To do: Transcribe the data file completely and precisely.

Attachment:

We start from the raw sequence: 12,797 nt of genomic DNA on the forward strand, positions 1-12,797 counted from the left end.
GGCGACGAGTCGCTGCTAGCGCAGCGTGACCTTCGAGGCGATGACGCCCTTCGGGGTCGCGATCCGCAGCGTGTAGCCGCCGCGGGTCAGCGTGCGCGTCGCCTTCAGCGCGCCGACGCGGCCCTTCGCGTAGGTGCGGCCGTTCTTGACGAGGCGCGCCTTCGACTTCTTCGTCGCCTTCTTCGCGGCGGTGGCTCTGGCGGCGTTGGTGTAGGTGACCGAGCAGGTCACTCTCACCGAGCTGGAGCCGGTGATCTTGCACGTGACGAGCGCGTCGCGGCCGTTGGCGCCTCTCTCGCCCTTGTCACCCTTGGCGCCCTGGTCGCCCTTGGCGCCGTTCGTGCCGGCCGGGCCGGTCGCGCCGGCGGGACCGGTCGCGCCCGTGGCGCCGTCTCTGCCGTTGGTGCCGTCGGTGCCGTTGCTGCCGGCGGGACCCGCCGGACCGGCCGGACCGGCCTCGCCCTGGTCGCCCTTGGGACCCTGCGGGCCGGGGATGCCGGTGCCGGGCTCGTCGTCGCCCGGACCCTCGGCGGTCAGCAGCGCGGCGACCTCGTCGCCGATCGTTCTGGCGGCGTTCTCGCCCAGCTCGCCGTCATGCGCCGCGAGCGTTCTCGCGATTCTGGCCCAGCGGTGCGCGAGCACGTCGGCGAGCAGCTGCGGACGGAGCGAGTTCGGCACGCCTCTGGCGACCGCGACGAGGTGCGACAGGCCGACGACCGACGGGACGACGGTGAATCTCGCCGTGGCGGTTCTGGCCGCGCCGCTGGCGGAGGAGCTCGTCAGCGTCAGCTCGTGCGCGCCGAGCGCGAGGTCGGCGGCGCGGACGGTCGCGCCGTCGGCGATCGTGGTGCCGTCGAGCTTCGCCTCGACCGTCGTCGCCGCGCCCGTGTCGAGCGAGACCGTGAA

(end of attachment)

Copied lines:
We start from the raw sequence: 12,797 nt of genomic DNA on the forward strand, positions 1-12,797 counted from the left end.
GGCGACGAGTCGCTGCTAGCGCAGCGTGACCTTCGAGGCGATGACGCCCTTCGGGGTCGCGATCCGCAGCGTGTAGCCGCCGCGGGTCAGCGTGCGCGTCGCCTTCAGCGCGCCGACGCGGCCCTTCGCGTAGGTGCGGCCGTTCTTGACGAGGCGCGCCTTCGACTTCTTCGTCGCCTTCTTCGCGGCGGTGGCTCTGGCGGCGTTGGTGTAGGTGACCGAGCAGGTCACTCTCACCGAGCTGGAGCCGGTGATCTTGCACGTGACGAGCGCGTCGCGGCCGTTGGCGCCTCTCTCGCCCTTGTCACCCTTGGCGCCCTGGTCGCCCTTGGCGCCGTTCGTGCCGGCCGGGCCGGTCGCGCCGGCGGGACCGGTCGCGCCCGTGGCGCCGTCTCTGCCGTTGGTGCCGTCGGTGCCGTTGCTGCCGGCGGGACCCGCCGGACCGGCCGGACCGGCCTCGCCCTGGTCGCCCTTGGGACCCTGCGGGCCGGGGATGCCGGTGCCGGGCTCGTCGTCGCCCGGACCCTCGGCGGTCAGCAGCGCGGCGACCTCGTCGCCGATCGTTCTGGCGGCGTTCTCGCCCAGCTCGCCGTCATGCGCCGCGAGCGTTCTCGCGATTCTGGCCCAGCGGTGCGCGAGCACGTCGGCGAGCAGCTGCGGACGGAGCGAGTTCGGCACGCCTCTGGCGACCGCGACGAGGTGCGACAGGCCGACGACCGACGGGACGACGGTGAATCTCGCCGTGGCGGTTCTGGCCGCGCCGCTGGCGGAGGAGCTCGTCAGCGTCAGCTCGTGCGCGCCGAGCGCGAGGTCGGCGGCGCGGACGGTCGCGCCGTCGGCGATCGTGGTGCCGTCGAGCTTCGCCTCGACCGTCGTCGCCGCGCCCGTGTCGAGCGAGACCGTGAA